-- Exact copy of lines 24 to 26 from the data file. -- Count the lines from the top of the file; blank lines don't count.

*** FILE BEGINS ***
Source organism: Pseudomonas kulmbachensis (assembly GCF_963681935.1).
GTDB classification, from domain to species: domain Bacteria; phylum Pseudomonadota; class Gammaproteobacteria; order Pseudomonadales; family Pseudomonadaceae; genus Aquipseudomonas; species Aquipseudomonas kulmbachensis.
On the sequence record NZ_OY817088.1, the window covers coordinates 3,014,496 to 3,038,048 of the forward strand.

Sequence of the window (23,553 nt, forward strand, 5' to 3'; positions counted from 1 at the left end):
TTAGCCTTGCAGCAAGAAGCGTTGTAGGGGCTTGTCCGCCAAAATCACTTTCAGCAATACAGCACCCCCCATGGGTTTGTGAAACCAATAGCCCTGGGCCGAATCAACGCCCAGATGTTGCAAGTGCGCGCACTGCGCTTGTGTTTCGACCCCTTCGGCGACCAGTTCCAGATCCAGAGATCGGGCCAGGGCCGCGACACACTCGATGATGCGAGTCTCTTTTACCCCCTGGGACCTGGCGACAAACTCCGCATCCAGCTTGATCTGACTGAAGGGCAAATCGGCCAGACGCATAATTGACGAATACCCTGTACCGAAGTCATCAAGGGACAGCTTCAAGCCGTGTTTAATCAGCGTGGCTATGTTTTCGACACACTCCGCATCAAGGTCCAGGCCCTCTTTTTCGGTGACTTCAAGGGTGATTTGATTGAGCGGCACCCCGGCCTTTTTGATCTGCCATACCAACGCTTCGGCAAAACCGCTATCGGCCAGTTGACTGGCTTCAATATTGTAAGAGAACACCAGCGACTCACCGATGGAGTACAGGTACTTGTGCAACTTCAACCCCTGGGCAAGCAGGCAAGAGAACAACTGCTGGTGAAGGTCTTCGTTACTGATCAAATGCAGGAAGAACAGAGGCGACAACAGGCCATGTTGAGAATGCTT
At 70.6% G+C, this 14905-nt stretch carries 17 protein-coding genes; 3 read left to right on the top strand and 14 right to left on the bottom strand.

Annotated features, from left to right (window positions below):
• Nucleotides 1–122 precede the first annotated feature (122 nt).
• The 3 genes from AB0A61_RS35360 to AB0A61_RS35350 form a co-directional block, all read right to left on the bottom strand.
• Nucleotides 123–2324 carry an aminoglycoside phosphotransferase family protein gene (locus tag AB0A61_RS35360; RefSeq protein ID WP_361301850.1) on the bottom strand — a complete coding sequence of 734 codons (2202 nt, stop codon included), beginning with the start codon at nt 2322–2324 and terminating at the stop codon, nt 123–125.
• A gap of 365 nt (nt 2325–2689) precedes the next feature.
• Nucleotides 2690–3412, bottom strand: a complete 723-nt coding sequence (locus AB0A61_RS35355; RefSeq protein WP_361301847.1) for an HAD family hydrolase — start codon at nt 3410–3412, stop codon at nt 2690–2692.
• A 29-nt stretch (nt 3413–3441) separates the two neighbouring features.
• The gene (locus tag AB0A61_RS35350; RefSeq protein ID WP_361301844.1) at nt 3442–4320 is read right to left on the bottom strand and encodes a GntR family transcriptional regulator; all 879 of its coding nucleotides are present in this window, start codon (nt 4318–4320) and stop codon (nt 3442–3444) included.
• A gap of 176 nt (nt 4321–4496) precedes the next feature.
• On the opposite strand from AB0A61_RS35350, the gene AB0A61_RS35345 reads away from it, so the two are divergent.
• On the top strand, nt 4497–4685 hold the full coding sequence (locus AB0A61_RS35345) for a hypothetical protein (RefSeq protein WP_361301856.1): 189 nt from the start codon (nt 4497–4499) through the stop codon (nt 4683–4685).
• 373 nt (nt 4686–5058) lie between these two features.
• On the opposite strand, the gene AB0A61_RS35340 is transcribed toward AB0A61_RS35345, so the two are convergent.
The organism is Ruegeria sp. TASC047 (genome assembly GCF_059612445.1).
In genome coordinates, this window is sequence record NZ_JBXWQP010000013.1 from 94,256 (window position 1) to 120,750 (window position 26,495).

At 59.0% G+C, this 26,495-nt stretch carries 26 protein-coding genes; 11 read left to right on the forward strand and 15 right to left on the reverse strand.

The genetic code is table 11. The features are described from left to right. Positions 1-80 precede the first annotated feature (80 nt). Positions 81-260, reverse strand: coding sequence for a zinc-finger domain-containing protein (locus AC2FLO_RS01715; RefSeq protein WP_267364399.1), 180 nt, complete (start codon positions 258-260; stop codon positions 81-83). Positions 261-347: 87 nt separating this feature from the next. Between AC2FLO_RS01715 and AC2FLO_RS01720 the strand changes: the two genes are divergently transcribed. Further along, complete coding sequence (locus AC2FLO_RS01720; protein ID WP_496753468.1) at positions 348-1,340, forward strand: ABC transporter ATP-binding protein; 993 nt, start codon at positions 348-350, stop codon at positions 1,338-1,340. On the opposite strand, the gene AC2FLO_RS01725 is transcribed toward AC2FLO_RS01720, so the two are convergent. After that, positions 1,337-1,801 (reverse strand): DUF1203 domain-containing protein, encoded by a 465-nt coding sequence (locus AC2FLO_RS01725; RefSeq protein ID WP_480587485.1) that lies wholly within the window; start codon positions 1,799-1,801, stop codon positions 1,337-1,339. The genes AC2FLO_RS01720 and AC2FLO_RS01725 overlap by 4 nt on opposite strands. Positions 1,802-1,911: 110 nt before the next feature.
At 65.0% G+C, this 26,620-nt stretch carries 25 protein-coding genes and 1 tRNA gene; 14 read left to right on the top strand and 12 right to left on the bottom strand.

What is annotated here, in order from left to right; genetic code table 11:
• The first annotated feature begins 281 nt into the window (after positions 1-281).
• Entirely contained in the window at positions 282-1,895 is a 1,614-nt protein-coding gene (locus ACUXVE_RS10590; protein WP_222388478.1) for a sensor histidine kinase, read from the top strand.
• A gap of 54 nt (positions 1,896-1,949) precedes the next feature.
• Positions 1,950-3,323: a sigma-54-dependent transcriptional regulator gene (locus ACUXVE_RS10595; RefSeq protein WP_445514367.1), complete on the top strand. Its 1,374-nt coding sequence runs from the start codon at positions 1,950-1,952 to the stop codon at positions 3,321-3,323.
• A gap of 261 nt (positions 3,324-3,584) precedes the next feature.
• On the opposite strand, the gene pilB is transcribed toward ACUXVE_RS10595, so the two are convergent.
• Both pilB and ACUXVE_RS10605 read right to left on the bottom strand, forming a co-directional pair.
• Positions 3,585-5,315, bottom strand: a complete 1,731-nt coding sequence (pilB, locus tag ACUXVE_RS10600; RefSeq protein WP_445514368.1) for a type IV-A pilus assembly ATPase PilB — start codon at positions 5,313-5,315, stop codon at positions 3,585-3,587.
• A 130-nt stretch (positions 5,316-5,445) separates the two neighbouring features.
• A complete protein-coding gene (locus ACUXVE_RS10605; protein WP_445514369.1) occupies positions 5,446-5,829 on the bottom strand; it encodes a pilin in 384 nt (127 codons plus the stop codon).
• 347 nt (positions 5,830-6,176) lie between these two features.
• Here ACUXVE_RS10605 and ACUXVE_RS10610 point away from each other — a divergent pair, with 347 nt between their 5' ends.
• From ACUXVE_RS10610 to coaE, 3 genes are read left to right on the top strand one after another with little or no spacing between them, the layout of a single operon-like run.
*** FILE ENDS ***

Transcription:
At 65.0% G+C, this 26,620-nt stretch carries 25 protein-coding genes and 1 tRNA gene; 14 read left to right on the top strand and 12 right to left on the bottom strand.

What is annotated here, in order from left to right; genetic code table 11:
• The first annotated feature begins 281 nt into the window (after positions 1-281).